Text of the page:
As data protection and privacy becomes a big issue around the world, social networking companies like Instagram need to appropriately take care of the information its user’s share. One of the provisions of the UK’s upcoming Data Protection Bill would require companies to allow its users to easily move their data from one service to another.
To that end, Facebook-owned Instagram just confirmed to TechCrunch that it is building a new data portability tool so users can download a copy of everything they’ve put on the platform , including photos, videos and messages , similar to how Facebook’s download your information tool works.
The tool could help Instagram users monitor how much of their data is on the platform. It will also help Facebook, which owns Instagram, comply with the forthcoming European data privacy rule, General Data Protection Regulation (GDPR), which will require all data to be portable. The rule will also require companies to delete data upon user request. Facebook CEO Mark Zuckerberg confirmed in testimony today to the House Energy and Commerce Committee in Congress that the company would comply with GDPR in Europe and in the US.
The General Data Protection Regulation is a rule passed by the European Union in 2016, setting new rules for how companies manage and share personal data. In theory, the GDPR only applies to EU citizens’ data, but the global nature of the internet means that nearly every online service is affected, and the regulation has already resulted in significant changes for US users as companies scramble to adapt.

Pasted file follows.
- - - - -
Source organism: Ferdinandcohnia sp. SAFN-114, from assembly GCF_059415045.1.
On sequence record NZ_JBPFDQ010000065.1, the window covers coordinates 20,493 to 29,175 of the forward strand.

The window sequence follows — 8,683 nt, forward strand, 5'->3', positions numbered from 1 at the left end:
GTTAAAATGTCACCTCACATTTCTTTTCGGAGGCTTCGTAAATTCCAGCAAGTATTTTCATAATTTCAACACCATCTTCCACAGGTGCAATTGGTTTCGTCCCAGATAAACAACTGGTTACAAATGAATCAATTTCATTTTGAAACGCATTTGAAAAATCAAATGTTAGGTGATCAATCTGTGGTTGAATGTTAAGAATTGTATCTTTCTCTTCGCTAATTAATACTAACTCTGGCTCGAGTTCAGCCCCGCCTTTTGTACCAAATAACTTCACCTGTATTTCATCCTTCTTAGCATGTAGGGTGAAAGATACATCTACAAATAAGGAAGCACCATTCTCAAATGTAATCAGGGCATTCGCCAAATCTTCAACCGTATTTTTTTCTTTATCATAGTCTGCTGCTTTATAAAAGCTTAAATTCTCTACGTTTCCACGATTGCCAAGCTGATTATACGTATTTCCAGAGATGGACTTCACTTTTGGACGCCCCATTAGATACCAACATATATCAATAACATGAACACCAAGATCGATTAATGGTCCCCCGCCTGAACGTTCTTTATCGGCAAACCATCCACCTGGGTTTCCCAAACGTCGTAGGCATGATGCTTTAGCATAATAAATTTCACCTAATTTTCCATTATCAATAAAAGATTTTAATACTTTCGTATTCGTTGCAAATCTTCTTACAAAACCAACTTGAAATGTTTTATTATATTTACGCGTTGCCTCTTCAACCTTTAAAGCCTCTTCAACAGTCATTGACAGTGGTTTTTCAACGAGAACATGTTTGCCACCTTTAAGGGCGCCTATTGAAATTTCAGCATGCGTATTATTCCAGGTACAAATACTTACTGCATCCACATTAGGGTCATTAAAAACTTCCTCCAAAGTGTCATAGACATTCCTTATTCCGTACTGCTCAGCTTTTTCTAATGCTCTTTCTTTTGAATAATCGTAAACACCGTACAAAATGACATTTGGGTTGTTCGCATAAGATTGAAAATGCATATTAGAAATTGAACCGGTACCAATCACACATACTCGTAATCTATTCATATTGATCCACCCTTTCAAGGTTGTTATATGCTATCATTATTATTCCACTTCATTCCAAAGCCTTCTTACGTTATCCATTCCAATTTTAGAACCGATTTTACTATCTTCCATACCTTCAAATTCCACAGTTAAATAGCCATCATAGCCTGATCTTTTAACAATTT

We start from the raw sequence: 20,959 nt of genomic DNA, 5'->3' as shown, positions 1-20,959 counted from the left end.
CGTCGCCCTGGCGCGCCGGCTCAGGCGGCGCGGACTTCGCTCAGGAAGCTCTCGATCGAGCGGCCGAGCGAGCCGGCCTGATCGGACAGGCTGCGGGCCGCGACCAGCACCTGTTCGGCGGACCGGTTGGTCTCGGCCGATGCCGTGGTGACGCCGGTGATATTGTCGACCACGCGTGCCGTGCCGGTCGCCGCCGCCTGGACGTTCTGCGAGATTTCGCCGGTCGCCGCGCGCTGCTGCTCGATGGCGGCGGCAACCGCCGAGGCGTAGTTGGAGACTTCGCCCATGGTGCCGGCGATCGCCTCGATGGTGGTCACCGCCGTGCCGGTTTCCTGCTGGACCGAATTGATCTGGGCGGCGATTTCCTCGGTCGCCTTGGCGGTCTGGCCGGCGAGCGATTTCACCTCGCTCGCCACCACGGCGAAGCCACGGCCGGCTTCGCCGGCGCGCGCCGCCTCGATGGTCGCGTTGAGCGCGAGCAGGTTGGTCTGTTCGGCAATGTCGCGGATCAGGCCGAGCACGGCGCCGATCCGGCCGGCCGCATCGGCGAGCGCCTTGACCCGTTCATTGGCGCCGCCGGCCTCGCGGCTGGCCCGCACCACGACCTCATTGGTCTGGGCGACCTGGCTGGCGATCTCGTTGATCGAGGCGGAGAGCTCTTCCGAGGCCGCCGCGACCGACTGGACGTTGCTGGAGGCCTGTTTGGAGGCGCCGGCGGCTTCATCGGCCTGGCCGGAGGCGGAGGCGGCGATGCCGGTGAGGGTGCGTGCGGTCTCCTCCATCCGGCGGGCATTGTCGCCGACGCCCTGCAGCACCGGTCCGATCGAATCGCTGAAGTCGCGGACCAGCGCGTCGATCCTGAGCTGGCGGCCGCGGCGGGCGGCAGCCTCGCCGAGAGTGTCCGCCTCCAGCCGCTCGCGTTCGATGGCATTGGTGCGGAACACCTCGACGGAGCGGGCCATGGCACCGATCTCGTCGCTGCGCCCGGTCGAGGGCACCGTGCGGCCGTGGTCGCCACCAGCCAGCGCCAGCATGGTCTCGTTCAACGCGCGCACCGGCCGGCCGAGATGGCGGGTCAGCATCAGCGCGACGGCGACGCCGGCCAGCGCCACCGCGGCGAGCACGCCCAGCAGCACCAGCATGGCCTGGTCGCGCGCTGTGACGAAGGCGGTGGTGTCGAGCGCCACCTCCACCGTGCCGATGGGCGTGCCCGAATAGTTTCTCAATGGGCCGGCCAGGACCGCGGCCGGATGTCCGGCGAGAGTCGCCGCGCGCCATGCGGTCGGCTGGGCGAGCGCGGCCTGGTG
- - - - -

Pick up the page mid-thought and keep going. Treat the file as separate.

Much of the GDPR builds on rules set by earlier EU privacy measures like the Privacy Shield and Data Protection Directive, but it expands on those measures in two crucial ways. First, the GDPR sets a higher bar for obtaining personal data than we’ve ever seen on the internet before. By default, any time a company collects personal data on an EU citizen, it will need explicit and informed consent from that person. Users also need a way to revoke that consent, and they can request all the data a company has from them as a way to verify that consent. It’s a lot stronger than existing requirements, and it explicitly extends to companies based outside the EU. For an industry that’s used to collecting and sharing data with little to no restriction that means rewriting the rules of how ads are targeted online.
Second, the GDPR’s penalties are severe enough to get the entire industry’s attention. Maximum fines per violation are set at 4 percent of a company’s global turnover (or $20 million, whichever is larger). That’s a lot more than the fines allowed by the Data Protection Directive, and it signals how serious the EU is taking data privacy. Facebook CEO Mark Zuckerberg confirmed in testimony to the House Energy and Commerce Committee in Congress that the company would comply with GDPR in Europe and in the US, where it’s not yet required which led to Investor group asking him to resign.
In the wake of the Cambridge Analytica revelations, Charles Porch, Instagram’s global head of creative programs, the entire company, employees were “horrified at the idea that someone would misuse data.” he also added that “We are building a new data portability tool. You’ll soon be able to download a copy of what you’ve shared on Instagram, including your photos, videos and messages.”